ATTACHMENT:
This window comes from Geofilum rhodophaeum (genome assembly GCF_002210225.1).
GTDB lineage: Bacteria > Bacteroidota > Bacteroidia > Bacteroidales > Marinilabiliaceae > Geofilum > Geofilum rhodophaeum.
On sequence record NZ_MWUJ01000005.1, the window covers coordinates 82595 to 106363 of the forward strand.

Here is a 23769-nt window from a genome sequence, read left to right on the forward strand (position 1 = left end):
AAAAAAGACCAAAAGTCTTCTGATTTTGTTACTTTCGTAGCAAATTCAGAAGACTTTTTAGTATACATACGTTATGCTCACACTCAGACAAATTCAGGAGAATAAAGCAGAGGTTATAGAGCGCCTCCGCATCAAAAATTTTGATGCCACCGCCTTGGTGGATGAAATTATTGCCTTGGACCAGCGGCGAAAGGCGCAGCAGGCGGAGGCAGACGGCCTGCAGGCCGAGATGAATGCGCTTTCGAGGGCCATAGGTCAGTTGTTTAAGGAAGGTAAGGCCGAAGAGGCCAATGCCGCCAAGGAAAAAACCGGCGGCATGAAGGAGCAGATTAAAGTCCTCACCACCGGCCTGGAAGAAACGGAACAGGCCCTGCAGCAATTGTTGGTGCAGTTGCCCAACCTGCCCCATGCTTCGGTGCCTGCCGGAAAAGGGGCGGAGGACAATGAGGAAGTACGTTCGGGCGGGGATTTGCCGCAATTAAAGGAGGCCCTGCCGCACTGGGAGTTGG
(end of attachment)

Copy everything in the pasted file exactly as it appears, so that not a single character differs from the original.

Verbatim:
This window comes from Geofilum rhodophaeum (genome assembly GCF_002210225.1).
GTDB lineage: Bacteria > Bacteroidota > Bacteroidia > Bacteroidales > Marinilabiliaceae > Geofilum > Geofilum rhodophaeum.
On sequence record NZ_MWUJ01000005.1, the window covers coordinates 82595 to 106363 of the forward strand.

Here is a 23769-nt window from a genome sequence, read left to right on the forward strand (position 1 = left end):
AAAAAAGACCAAAAGTCTTCTGATTTTGTTACTTTCGTAGCAAATTCAGAAGACTTTTTAGTATACATACGTTATGCTCACACTCAGACAAATTCAGGAGAATAAAGCAGAGGTTATAGAGCGCCTCCGCATCAAAAATTTTGATGCCACCGCCTTGGTGGATGAAATTATTGCCTTGGACCAGCGGCGAAAGGCGCAGCAGGCGGAGGCAGACGGCCTGCAGGCCGAGATGAATGCGCTTTCGAGGGCCATAGGTCAGTTGTTTAAGGAAGGTAAGGCCGAAGAGGCCAATGCCGCCAAGGAAAAAACCGGCGGCATGAAGGAGCAGATTAAAGTCCTCACCACCGGCCTGGAAGAAACGGAACAGGCCCTGCAGCAATTGTTGGTGCAGTTGCCCAACCTGCCCCATGCTTCGGTGCCTGCCGGAAAAGGGGCGGAGGACAATGAGGAAGTACGTTCGGGCGGGGATTTGCCGCAATTAAAGGAGGCCCTGCCGCACTGGGAGTTGG